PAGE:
Couldn't you use multiple telescopes and interferometric techniques?
 
2014-03-10 12:59:26 PM  
Enhance...
 
2014-03-10 02:29:19 PM  

Tillmaster: Couldn't you use multiple telescopes and interferometric techniques?


The problem is that you need to maintain a very accurate baseline for that at optical wavelengths.  That's hard to do in orbit.  Plus, I'm not an expert on interferometry, so I may be way off here, but from what I recall it's good for resolving angular separation but not so much for actual imaging.  I may be wrong about that, however.

Actually a large, foldable mirror might also be possible, combined with adaptive optics, might also be possible, but that's a big expense, and it also introduces possible failure points.

Thing is, why bother?  Once you get below a certain resolution, you're not really adding all that much information.  Because of the limitations of orbital mechanics, it's not really that great for keeping tabs on individuals, which is really the only reason you'd want resolution that high.  But for that, you're now talking about non-state actors, like terrorists, and for them, drones are much more useful and economical, because they have a much lower cost and loiter times measuring 15 hours, not 15 minutes.
 
2014-03-10 03:57:35 PM  
You do realize that if they are showing you this, there's something better out there now.
 
2014-03-10 04:18:44 PM  
I could see this becoming a thing....

img.fark.net
 
2014-03-10 07:34:46 PM  
i.imgur.com
 
2014-03-10 08:16:35 PM  

shamalamadingdong: I could see this becoming a thing....

[img.fark.net image 850x478]


OK, I lol'd.
 
2014-03-10 08:55:24 PM  

dittybopper: Tillmaster: Couldn't you use multiple telescopes and interferometric techniques?

The problem is that you need to maintain a very accurate baseline for that at optical wavelengths.  That's hard to do in orbit.  Plus, I'm not an expert on interferometry, so I may be way off here, but from what I recall it's good for resolving angular separation but not so much for actual imaging.  I may be wrong about that, however.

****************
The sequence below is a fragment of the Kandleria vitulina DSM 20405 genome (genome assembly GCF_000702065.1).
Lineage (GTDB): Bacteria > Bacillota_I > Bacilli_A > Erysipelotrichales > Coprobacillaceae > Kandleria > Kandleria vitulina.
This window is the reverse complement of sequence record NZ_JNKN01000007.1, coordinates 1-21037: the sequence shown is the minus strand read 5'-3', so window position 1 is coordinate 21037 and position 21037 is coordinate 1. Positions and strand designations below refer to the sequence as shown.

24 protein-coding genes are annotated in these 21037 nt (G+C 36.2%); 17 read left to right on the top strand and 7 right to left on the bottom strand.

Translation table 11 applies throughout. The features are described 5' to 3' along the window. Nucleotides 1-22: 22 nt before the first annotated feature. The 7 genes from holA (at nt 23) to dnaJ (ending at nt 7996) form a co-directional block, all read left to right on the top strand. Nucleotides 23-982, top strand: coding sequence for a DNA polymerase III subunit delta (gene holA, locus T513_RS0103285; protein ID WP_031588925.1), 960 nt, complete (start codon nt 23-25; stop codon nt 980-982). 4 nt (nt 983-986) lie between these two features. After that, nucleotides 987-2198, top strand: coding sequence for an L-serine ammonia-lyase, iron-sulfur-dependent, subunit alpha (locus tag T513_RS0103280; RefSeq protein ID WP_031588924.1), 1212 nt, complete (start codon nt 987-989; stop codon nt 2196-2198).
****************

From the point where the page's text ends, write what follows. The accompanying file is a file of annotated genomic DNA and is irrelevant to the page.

Actually a large, foldable mirror might also be possible, combined with adaptive optics, might also be possible, but that's a big expense, and it also introduces possible failure points.

Thing is, why bother?  Once you get below a certain resolution, you're not really adding all that much information.  Because of the limitations of orbital mechanics, it's not really that great for keeping tabs on individuals, which is really the only reason you'd want resolution that high.  But for that, you're now talking about non-state actors, like terrorists, and for them, drones are much more useful and economical, because they have a much lower cost and loiter times measuring 15 hours, not 15 minutes.


Why fordable? Why not a static field suspended and real time manipulated liquid reflector/lens system? Suck it in to safely and squirt it out when you need it. It's vacuum and micro gravity, why not?

It was in Dune, it's probably already been made.
 
2014-03-10 10:34:15 PM  
Wasn't there a camera to be mounted on the ISS with enough resolution to provide a Google-Earth-like experience in realtime, or near-realtime?
 
2014-03-11 12:25:25 AM  
The ISS has a cam called ISSAC, tuned for agricultural-related imaging. If your cropland or grazing land is between the Mississippi river and the Rockies, you can check out it's temperature and moisture in IR up to twice a day, with 20-foot per pixel resolution.  This is great for figuring where in your fields you need more water, or less fertilizer, or more pesticides, letting you fine-tune your GPS-enabled applicator, and reducing waste. Reduced spraying means better groundwater protection as well as saving the farmer money.